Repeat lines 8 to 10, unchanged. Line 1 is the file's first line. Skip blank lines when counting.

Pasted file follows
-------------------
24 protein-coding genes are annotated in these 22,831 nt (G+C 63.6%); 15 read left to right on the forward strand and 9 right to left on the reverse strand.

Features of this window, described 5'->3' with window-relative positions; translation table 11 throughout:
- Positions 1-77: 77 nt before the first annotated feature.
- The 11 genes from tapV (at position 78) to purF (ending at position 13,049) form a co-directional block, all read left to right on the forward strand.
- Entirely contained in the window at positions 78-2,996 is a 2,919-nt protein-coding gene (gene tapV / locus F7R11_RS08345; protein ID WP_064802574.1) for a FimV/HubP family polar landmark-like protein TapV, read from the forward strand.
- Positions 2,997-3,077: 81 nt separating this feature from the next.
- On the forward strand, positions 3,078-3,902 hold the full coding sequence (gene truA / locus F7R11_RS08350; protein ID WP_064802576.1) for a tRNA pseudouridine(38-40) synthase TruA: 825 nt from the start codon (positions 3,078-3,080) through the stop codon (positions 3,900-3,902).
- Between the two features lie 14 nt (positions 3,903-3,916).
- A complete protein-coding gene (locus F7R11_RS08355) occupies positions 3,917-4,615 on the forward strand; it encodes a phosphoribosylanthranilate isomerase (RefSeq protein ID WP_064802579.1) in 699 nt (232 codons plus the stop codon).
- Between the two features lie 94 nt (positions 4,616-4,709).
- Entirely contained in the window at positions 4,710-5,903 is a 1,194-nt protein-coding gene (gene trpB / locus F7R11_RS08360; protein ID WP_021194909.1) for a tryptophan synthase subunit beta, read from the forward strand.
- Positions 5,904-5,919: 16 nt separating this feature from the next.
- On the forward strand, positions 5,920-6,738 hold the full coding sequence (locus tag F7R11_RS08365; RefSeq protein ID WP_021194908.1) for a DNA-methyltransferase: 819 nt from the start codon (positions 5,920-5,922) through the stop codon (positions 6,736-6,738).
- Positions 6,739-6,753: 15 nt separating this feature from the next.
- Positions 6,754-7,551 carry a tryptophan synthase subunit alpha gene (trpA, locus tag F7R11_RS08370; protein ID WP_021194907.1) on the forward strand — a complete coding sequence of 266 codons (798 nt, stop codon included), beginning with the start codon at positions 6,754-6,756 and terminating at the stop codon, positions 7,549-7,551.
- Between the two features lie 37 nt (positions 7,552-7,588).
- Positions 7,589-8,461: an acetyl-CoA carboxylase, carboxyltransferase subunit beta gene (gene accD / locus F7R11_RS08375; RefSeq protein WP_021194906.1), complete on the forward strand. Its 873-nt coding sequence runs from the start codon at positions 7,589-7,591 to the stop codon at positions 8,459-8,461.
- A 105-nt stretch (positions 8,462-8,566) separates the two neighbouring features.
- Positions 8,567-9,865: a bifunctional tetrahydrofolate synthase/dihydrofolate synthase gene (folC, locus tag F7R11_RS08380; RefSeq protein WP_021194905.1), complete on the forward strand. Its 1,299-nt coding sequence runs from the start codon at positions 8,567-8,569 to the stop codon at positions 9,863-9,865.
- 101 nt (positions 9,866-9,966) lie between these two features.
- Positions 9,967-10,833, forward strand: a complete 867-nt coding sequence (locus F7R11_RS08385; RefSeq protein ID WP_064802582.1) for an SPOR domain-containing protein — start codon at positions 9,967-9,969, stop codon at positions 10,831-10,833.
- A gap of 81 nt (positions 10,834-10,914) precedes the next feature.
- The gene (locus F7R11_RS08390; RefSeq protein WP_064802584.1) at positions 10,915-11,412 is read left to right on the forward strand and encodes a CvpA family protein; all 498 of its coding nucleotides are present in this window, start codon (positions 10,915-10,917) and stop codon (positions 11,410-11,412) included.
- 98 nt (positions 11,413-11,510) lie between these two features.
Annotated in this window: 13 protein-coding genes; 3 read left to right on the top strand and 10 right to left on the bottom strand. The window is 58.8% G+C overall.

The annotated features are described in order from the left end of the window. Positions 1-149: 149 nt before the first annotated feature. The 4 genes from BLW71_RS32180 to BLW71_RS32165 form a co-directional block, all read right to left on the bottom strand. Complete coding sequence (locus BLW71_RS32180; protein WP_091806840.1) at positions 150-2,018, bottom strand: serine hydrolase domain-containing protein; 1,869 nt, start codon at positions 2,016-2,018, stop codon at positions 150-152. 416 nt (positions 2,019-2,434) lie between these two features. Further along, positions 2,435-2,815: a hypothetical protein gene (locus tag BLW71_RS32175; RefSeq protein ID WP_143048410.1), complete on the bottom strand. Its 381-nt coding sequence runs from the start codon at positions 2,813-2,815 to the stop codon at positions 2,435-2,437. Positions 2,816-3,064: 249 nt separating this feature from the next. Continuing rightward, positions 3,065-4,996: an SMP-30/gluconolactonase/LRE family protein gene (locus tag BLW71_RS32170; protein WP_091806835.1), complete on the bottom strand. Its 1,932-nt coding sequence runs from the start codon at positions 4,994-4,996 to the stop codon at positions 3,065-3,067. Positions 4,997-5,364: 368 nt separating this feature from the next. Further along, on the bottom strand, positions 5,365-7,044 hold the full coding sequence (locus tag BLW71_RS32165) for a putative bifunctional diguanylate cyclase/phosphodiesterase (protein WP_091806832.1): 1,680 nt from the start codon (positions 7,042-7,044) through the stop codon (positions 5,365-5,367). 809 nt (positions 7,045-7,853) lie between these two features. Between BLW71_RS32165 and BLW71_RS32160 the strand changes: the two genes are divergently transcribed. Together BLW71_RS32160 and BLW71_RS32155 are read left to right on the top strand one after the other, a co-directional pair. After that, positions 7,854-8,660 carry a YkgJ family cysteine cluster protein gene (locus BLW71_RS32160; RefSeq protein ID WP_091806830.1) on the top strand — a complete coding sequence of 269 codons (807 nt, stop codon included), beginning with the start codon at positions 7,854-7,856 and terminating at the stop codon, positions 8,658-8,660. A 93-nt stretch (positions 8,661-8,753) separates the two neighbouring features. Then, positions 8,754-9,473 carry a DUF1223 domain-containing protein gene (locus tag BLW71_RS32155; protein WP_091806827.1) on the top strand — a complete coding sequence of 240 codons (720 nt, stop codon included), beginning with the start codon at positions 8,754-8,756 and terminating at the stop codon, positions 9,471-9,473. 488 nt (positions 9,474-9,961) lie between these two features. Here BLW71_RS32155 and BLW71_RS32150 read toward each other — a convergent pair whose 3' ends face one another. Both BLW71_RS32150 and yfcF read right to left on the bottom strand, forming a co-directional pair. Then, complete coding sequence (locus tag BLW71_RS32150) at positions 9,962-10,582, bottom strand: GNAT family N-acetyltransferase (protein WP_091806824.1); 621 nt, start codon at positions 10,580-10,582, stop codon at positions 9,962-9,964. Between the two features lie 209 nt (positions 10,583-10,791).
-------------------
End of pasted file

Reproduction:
- Between the two features lie 14 nt (positions 3,903-3,916).
- A complete protein-coding gene (locus F7R11_RS08355) occupies positions 3,917-4,615 on the forward strand; it encodes a phosphoribosylanthranilate isomerase (RefSeq protein ID WP_064802579.1) in 699 nt (232 codons plus the stop codon).
- Between the two features lie 94 nt (positions 4,616-4,709).